Just uploaded a series of shots from the concert to my music photography tumblr site. If you’re a fan, I suggest a visit: http://seanhayesmusicphotography.tumblr.com
I remember seeing Simple Minds straight off the boat from Scotland at the SFX theatre in Dublin circa 1979. Kerr seemed shy and retiring. Still hadn’t found his ebullient stage persona. Then followed them into superstardom with an amazing concert at the Phoenix Park Racecourse Dublin in ’83. Blew me away – best band of the day. And they had competition; U2, Eurythmics, Big Country, Steel Pulse. The concert sound mixers did a great job in retaining the musicality of the nascent stadium anthems off their New Gold Dream album. Sound was pure and nuanced. Caught them again at various venues in Paris and Brussels during the late 80s and 90s. They were awful supporting the Stones at Wechter Belgium 1998 (Nobody’s perfect:). Then back to Brussels in 2010 and again last Sunday night in Antwerp. Simple Minds are very much alive and kicking after more than 30 years of writing, recording and performing some of the best music in Rock ‘n’ Roll. You probably guessing I’m a huge fan. And you’d be right:)
The majestic Mister Weller in concert. Ancienne Belgique. Brussels April 2015. For more images, please visit my site. Sean On Stage Photography.
While reviewing this collection of album cover portraits (see link), I noticed one possible criteria for selection that was completely absent: one of technical excellence. Dylan’s portrait for his “Blond on Blond” album, for example, is a photograph with “camera shake” – usually the bane of many a photographer when the camera or subject (or both) are moving in unison with a slow shutter speed. These photographs usually get binned. Nevertheless, this photo has succeed in becoming part of the iconic vocabulary of modern music. In this day and age where precision and rationality are venerated – and have the technology to deliver it – we are in danger of forgetting why things “work” and why they don’t. Perfection doesn’t work. Perfection rarely interests people. It’s boring. Like music itself, it’s the seemingly random empty spaces between notes that confers harmony and emotion and not only the perfect notes themselves. Photographers don’t need to be perfect technicians to make great photographs – they need to be able to capture images that convey emotion with sublime subjectivity. The best photographers are usually humanists. They understand that life is messy (like this poorly written piece) and transient and create work that celebrates this fact rather than trying to ‘perfect’ it.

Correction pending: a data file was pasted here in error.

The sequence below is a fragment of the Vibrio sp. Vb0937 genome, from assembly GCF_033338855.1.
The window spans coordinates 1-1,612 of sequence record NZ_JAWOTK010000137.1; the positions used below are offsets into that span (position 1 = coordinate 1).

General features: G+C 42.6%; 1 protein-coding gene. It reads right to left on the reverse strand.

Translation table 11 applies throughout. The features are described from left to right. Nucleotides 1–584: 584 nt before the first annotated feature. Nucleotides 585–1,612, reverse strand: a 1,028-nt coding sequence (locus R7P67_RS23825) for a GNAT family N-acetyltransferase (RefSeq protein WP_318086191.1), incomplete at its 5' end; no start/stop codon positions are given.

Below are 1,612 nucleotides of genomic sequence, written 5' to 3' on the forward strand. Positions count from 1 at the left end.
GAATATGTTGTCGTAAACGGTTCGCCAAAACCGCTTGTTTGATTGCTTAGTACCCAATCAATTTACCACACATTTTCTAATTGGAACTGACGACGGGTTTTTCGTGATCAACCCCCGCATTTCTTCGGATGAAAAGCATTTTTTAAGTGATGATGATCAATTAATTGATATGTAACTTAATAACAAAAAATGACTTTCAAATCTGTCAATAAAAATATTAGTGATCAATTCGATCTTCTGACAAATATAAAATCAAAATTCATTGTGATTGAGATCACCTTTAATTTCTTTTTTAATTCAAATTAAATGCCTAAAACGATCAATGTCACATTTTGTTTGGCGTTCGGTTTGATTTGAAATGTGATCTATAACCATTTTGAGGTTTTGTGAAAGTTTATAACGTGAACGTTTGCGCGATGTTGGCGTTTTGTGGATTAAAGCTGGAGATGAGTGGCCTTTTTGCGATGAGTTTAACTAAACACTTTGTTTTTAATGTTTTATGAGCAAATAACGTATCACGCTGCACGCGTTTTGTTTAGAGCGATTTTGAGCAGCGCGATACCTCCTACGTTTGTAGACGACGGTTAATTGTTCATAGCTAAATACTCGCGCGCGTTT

Rock ‘n’ Roll and photography are made for each other. My early visual education was informed and inspired by music photography commissioned by the NME – a British music journalism magazine that had its heyday during the emerging punk period in the late 70s. Along with incisive and intelligent writing from Julie Burchill and Tony Parsons, the magazine also hired “hip young gunslingers” to take the photos. Photographers like Anton Corbijn and Pennie Smith, who shot the famous photo of The Clash’s Paul Simonon smashing his guitar on stage. Smith’s iconic photo went on to appear as the cover album art for The Clash’s seminal “London Calling”. Rumour has it that the NME is on its last legs. A “victim” of the irrepressible digital onslaught? I think not. Like many creative endeavours today, we’ve all forgotten what makes something interesting, something compelling. NME will probably crash and burn as a result of pandering to market research “experts”. Like politicians who have nothing to say, creative people are also asking the market what they want to see and hear. All we want is to hear and look at is something that has soul. A point of view that challenges how we perceive things. Something that isn’t boring. Too much to ask?